Keeva was unwrapping herself from the blankets in which he had bundled her the night before. She felt restored, except for the aching sense of loss which the departure of the great hunters had left in her. “They didn’t fly,” she said.

“Then how did they go?”

“They warped.” She sat up with blankets snarled about her waist, hair frizzed. The mad empath in the morning, she thought.

LaForest eyed her warily. “We’re talking about pterosaurs, sweetheart, not ships.”

“I’m telling you they went through warp. I saw where they were going, I felt them slip through. I’ve passed through too many times myself to mistake the feeling. And every bird in here,” she said, gesturing at the twittering cages, “gives off some trace of warp passage. It’s in them, in their genes. That’s the overtone I’ve been trying to identify since we netted our swan. From at least as far back at Q. alleni, they’re descended from creatures that migrated through warp.”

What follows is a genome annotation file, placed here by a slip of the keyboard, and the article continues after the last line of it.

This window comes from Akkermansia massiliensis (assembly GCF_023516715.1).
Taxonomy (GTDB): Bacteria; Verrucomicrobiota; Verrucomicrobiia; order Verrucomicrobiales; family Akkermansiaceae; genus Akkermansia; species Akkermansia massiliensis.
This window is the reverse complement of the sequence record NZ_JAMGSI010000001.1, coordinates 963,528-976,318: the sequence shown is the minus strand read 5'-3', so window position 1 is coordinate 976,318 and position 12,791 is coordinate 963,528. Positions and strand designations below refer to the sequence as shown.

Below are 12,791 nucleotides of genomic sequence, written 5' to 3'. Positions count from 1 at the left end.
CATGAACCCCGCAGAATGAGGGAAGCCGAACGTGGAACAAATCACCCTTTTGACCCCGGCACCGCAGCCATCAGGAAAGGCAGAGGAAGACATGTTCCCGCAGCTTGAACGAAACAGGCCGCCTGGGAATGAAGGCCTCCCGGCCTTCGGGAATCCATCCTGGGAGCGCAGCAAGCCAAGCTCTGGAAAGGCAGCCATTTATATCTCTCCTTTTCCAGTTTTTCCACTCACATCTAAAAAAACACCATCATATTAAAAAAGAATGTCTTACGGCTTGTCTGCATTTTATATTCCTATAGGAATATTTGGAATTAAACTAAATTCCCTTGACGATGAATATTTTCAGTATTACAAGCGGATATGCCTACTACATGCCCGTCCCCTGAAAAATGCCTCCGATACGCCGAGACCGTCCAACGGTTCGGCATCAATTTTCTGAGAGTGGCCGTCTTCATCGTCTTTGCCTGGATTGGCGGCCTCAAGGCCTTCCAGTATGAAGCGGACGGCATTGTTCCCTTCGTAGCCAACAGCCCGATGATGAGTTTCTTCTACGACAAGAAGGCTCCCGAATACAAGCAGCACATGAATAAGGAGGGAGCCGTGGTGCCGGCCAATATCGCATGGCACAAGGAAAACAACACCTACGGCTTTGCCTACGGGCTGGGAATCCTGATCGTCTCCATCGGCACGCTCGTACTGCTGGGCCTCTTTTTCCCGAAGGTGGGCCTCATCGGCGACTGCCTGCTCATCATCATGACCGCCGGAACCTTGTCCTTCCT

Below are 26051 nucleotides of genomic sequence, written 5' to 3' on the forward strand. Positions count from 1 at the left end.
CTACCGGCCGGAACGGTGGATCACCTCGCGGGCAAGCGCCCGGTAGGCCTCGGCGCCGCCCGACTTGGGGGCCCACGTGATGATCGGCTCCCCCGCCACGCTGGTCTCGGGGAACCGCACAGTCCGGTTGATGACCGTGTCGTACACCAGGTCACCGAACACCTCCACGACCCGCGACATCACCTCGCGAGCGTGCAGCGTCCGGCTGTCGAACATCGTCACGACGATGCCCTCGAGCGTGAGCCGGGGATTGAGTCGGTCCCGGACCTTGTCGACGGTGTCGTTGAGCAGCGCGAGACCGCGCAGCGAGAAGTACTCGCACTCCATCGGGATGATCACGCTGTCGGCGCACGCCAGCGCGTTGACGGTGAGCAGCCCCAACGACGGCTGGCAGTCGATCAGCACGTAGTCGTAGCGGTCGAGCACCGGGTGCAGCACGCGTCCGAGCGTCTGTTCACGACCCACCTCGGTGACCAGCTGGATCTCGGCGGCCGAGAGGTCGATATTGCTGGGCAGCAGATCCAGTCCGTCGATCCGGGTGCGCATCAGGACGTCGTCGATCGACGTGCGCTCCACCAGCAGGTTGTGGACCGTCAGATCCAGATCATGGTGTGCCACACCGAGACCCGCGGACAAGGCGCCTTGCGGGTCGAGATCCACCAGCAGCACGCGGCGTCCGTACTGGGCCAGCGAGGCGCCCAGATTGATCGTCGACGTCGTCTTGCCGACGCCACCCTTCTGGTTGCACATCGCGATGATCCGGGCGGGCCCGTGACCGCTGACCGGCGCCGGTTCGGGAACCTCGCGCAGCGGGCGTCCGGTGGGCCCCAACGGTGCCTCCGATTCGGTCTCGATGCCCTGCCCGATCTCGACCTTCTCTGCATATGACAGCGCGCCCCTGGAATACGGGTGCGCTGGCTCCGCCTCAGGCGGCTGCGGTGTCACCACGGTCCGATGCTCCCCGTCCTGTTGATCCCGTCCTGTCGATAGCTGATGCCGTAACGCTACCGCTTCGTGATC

Years of collaboration had taught him not to dismiss her intuitions, but his reason balked. “How could they have learned to warp?”

“How did they learn to fly?”

“But humans have understood the principles of space transfer for only a few decades.”

“So? Birds have had millions of years to figure it out. Think of all the methods they use to orient themselves in migration—sun, stars, magnetic field, landforms, wind. Who knows what else? We still can’t navigate as well as a homing pigeon.”

He shook his head. “Birds can’t warp. They just can’t.”

“Trust me. I felt them go.”